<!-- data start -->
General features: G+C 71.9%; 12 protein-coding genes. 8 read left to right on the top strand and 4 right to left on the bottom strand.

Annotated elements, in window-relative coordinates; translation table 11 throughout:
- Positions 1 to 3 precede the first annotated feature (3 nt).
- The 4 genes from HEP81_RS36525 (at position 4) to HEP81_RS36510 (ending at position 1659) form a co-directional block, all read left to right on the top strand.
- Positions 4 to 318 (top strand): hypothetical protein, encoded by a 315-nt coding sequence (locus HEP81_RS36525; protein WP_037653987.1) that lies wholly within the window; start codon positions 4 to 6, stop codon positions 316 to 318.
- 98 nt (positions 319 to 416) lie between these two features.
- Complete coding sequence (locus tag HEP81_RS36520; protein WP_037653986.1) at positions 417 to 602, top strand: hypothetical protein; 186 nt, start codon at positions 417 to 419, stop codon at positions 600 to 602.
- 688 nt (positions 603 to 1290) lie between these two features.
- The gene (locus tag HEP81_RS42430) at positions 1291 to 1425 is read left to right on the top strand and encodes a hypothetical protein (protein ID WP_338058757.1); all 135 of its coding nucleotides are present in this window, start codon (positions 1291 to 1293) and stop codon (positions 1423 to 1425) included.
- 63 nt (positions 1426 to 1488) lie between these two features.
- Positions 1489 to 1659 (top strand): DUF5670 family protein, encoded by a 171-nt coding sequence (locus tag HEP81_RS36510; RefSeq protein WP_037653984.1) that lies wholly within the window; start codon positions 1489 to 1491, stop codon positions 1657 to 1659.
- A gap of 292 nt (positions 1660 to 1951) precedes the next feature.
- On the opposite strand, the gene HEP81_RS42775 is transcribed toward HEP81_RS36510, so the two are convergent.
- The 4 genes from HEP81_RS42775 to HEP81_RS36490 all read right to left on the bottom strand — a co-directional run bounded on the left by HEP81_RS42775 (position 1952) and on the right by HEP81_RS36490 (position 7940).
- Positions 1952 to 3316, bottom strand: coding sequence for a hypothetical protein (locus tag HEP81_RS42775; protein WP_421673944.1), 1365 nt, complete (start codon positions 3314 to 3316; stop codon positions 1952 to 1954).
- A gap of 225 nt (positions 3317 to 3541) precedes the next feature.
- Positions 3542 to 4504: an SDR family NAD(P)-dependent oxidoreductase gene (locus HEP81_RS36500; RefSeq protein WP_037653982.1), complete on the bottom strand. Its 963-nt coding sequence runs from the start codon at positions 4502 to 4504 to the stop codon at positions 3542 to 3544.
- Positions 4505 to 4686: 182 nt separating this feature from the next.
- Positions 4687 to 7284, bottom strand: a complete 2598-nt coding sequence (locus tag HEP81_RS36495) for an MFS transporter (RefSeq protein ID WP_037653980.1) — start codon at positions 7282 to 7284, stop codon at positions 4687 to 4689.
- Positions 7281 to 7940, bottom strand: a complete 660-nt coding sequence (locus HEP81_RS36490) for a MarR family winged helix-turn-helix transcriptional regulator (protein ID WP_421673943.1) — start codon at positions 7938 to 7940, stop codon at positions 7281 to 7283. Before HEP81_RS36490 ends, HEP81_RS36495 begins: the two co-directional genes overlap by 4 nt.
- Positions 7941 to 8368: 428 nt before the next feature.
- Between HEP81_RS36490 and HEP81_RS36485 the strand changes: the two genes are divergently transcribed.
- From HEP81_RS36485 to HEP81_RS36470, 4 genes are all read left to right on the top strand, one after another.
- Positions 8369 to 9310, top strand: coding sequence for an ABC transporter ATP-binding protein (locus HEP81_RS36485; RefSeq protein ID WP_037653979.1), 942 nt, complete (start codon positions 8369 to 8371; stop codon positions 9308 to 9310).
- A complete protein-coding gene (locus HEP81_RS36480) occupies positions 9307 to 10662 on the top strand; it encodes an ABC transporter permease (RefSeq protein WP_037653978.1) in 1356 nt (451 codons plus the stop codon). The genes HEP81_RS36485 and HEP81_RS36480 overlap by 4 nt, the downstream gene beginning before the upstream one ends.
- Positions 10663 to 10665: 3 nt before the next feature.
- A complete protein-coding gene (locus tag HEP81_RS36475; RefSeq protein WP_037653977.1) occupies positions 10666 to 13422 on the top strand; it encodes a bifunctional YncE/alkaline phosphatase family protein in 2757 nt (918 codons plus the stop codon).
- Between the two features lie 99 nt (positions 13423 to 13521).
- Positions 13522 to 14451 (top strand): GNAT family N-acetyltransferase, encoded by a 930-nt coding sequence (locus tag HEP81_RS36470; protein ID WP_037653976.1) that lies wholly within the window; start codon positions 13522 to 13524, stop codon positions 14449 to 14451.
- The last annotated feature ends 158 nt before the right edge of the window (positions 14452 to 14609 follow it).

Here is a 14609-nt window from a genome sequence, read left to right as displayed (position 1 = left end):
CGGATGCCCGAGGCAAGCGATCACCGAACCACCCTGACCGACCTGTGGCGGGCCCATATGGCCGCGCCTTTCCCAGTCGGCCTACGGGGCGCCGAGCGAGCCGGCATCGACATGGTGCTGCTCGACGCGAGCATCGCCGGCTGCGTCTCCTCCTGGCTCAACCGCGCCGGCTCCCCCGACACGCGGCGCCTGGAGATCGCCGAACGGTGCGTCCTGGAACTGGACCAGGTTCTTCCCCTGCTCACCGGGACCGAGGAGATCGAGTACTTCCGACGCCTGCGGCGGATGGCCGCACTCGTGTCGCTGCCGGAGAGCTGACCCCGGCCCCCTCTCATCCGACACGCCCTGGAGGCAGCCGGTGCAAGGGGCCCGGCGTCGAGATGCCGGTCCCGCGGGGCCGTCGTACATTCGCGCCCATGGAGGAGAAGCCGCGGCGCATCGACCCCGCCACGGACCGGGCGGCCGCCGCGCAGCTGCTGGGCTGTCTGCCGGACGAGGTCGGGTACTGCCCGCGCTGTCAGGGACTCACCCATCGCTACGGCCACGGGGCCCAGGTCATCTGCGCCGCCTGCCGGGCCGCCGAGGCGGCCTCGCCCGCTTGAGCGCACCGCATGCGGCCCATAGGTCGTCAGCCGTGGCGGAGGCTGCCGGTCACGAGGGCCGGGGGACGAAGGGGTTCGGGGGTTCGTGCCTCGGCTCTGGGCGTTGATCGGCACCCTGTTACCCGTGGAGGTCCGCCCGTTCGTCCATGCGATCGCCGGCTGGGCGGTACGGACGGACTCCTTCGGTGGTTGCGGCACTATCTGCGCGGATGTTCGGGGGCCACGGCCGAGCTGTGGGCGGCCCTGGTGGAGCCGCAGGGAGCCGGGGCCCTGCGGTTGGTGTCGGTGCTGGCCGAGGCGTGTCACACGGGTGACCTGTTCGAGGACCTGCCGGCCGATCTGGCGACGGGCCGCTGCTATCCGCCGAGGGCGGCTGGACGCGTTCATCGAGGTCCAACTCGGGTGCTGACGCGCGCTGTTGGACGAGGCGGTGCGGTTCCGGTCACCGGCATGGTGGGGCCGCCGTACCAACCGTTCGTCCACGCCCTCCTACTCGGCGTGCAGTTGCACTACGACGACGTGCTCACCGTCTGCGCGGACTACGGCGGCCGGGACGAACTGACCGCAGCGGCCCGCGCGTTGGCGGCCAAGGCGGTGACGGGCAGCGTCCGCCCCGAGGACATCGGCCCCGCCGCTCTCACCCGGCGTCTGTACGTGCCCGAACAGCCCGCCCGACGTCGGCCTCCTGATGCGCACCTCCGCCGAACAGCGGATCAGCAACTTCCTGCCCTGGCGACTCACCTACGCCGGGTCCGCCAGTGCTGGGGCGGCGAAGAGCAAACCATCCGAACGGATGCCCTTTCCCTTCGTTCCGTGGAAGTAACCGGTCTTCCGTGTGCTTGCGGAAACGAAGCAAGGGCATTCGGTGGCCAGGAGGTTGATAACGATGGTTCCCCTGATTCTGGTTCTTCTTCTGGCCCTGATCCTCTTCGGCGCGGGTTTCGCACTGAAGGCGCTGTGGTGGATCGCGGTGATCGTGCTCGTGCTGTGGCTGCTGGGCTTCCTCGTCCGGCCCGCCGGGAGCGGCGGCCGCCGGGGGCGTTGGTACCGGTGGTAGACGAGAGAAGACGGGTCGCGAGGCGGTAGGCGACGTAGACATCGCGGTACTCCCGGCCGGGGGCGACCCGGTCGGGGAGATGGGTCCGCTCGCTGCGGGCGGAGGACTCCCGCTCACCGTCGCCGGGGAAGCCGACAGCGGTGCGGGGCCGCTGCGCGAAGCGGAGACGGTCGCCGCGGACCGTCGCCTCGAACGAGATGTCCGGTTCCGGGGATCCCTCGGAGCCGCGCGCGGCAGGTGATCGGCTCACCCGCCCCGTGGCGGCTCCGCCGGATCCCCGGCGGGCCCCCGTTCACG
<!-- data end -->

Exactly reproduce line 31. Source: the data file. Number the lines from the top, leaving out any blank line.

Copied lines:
Here is a 14609-nt window from a genome sequence, read left to right as displayed (position 1 = left end):